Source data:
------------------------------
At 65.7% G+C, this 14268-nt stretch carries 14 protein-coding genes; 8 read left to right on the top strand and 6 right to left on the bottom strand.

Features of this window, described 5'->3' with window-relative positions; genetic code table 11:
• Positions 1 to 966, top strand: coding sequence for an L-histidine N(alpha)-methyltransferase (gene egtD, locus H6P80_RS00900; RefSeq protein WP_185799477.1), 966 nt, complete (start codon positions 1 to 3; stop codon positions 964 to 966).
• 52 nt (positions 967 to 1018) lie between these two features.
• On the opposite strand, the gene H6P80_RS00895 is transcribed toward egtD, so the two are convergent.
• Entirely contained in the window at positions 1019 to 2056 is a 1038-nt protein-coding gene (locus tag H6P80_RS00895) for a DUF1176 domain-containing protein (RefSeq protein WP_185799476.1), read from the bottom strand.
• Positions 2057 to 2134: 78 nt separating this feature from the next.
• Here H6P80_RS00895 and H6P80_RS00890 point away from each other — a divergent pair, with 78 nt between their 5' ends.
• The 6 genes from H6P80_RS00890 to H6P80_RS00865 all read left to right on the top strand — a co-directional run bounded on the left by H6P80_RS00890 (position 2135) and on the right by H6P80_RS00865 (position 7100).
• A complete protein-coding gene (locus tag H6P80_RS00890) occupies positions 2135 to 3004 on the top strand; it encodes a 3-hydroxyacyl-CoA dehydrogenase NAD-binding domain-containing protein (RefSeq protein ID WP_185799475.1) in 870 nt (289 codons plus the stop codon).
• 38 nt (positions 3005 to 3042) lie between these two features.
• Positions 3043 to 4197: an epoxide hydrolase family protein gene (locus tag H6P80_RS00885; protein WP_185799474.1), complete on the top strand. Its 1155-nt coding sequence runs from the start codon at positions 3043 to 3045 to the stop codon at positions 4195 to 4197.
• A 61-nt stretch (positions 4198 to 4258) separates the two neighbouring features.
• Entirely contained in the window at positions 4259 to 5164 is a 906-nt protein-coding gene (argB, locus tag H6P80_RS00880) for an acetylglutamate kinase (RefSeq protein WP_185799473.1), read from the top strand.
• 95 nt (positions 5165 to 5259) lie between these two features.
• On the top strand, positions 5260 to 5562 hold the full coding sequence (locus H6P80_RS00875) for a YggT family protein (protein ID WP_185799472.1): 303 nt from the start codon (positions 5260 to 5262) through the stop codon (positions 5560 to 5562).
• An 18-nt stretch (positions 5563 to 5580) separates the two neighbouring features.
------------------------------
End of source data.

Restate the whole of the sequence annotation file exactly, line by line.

At 65.7% G+C, this 14268-nt stretch carries 14 protein-coding genes; 8 read left to right on the top strand and 6 right to left on the bottom strand.

Features of this window, described 5'->3' with window-relative positions; genetic code table 11:
• Positions 1 to 966, top strand: coding sequence for an L-histidine N(alpha)-methyltransferase (gene egtD, locus H6P80_RS00900; RefSeq protein WP_185799477.1), 966 nt, complete (start codon positions 1 to 3; stop codon positions 964 to 966).
• 52 nt (positions 967 to 1018) lie between these two features.
• On the opposite strand, the gene H6P80_RS00895 is transcribed toward egtD, so the two are convergent.
• Entirely contained in the window at positions 1019 to 2056 is a 1038-nt protein-coding gene (locus tag H6P80_RS00895) for a DUF1176 domain-containing protein (RefSeq protein WP_185799476.1), read from the bottom strand.
• Positions 2057 to 2134: 78 nt separating this feature from the next.
• Here H6P80_RS00895 and H6P80_RS00890 point away from each other — a divergent pair, with 78 nt between their 5' ends.
• The 6 genes from H6P80_RS00890 to H6P80_RS00865 all read left to right on the top strand — a co-directional run bounded on the left by H6P80_RS00890 (position 2135) and on the right by H6P80_RS00865 (position 7100).
• A complete protein-coding gene (locus tag H6P80_RS00890) occupies positions 2135 to 3004 on the top strand; it encodes a 3-hydroxyacyl-CoA dehydrogenase NAD-binding domain-containing protein (RefSeq protein ID WP_185799475.1) in 870 nt (289 codons plus the stop codon).
• 38 nt (positions 3005 to 3042) lie between these two features.
• Positions 3043 to 4197: an epoxide hydrolase family protein gene (locus tag H6P80_RS00885; protein WP_185799474.1), complete on the top strand. Its 1155-nt coding sequence runs from the start codon at positions 3043 to 3045 to the stop codon at positions 4195 to 4197.
• A 61-nt stretch (positions 4198 to 4258) separates the two neighbouring features.
• Entirely contained in the window at positions 4259 to 5164 is a 906-nt protein-coding gene (argB, locus tag H6P80_RS00880) for an acetylglutamate kinase (RefSeq protein WP_185799473.1), read from the top strand.
• 95 nt (positions 5165 to 5259) lie between these two features.
• On the top strand, positions 5260 to 5562 hold the full coding sequence (locus H6P80_RS00875) for a YggT family protein (protein ID WP_185799472.1): 303 nt from the start codon (positions 5260 to 5262) through the stop codon (positions 5560 to 5562).
• An 18-nt stretch (positions 5563 to 5580) separates the two neighbouring features.